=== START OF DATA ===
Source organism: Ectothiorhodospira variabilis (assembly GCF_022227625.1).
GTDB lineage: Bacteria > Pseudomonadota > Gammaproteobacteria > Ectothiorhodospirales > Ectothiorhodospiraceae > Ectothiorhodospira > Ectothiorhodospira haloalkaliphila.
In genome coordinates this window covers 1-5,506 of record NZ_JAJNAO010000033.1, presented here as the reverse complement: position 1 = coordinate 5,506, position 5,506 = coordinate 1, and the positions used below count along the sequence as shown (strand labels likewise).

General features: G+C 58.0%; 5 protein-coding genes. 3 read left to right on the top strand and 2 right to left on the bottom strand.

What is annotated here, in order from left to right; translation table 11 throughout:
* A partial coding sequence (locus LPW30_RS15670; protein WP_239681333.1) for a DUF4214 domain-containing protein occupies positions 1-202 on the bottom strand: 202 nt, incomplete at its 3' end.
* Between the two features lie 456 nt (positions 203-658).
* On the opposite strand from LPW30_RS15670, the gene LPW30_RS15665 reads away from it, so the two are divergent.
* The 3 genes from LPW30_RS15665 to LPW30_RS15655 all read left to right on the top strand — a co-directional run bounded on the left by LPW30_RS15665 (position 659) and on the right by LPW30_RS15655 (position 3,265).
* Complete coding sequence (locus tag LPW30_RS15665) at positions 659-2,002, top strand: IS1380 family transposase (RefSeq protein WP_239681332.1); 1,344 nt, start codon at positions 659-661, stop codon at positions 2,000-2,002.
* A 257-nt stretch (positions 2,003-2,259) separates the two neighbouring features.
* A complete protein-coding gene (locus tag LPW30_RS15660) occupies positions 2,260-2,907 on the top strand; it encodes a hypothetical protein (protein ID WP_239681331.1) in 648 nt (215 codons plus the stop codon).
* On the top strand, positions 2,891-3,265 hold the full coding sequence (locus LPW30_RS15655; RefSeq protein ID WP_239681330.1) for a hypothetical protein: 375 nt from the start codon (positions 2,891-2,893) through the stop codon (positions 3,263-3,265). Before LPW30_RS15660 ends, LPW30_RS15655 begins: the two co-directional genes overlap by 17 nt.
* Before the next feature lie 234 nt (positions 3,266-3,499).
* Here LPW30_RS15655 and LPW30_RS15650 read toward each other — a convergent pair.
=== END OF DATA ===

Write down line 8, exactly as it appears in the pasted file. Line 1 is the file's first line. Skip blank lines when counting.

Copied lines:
* On the opposite strand from LPW30_RS15670, the gene LPW30_RS15665 reads away from it, so the two are divergent.